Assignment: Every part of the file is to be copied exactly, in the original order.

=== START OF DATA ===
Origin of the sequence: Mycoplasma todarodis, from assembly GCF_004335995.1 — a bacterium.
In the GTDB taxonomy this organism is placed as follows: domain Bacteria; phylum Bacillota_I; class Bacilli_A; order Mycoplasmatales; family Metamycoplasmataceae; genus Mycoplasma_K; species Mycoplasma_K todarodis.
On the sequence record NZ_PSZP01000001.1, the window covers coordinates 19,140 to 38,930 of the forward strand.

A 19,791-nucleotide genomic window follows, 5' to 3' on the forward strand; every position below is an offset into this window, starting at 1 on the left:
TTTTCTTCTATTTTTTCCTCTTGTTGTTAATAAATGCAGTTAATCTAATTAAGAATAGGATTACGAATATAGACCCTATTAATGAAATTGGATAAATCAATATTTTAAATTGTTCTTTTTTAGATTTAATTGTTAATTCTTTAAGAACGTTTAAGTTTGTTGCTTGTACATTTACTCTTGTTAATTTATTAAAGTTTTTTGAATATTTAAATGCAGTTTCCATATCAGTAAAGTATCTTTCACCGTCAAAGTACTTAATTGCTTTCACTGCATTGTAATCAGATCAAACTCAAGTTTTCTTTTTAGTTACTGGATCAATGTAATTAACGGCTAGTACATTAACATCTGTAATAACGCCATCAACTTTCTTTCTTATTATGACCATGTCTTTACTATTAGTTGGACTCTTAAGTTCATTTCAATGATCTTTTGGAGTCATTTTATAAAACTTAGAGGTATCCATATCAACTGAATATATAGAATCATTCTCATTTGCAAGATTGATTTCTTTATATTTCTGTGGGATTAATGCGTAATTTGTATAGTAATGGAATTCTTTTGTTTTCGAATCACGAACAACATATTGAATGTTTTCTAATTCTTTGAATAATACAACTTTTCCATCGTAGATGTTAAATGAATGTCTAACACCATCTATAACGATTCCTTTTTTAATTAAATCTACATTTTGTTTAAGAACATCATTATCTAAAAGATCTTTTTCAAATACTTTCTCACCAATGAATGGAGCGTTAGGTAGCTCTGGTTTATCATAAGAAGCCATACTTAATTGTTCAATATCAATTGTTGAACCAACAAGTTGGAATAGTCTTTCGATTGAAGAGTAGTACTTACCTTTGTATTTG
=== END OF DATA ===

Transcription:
Origin of the sequence: Mycoplasma todarodis, from assembly GCF_004335995.1 — a bacterium.
In the GTDB taxonomy this organism is placed as follows: domain Bacteria; phylum Bacillota_I; class Bacilli_A; order Mycoplasmatales; family Metamycoplasmataceae; genus Mycoplasma_K; species Mycoplasma_K todarodis.
On the sequence record NZ_PSZP01000001.1, the window covers coordinates 19,140 to 38,930 of the forward strand.

A 19,791-nucleotide genomic window follows, 5' to 3' on the forward strand; every position below is an offset into this window, starting at 1 on the left:
TTTTCTTCTATTTTTTCCTCTTGTTGTTAATAAATGCAGTTAATCTAATTAAGAATAGGATTACGAATATAGACCCTATTAATGAAATTGGATAAATCAATATTTTAAATTGTTCTTTTTTAGATTTAATTGTTAATTCTTTAAGAACGTTTAAGTTTGTTGCTTGTACATTTACTCTTGTTAATTTATTAAAGTTTTTTGAATATTTAAATGCAGTTTCCATATCAGTAAAGTATCTTTCACCGTCAAAGTACTTAATTGCTTTCACTGCATTGTAATCAGATCAAACTCAAGTTTTCTTTTTAGTTACTGGATCAATGTAATTAACGGCTAGTACATTAACATCTGTAATAACGCCATCAACTTTCTTTCTTATTATGACCATGTCTTTACTATTAGTTGGACTCTTAAGTTCATTTCAATGATCTTTTGGAGTCATTTTATAAAACTTAGAGGTATCCATATCAACTGAATATATAGAATCATTCTCATTTGCAAGATTGATTTCTTTATATTTCTGTGGGATTAATGCGTAATTTGTATAGTAATGGAATTCTTTTGTTTTCGAATCACGAACAACATATTGAATGTTTTCTAATTCTTTGAATAATACAACTTTTCCATCGTAGATGTTAAATGAATGTCTAACACCATCTATAACGATTCCTTTTTTAATTAAATCTACATTTTGTTTAAGAACATCATTATCTAAAAGATCTTTTTCAAATACTTTCTCACCAATGAATGGAGCGTTAGGTAGCTCTGGTTTATCATAAGAAGCCATACTTAATTGTTCAATATCAATTGTTGAACCAACAAGTTGGAATAGTCTTTCGATTGAAGAGTAGTACTTACCTTTGTATTTG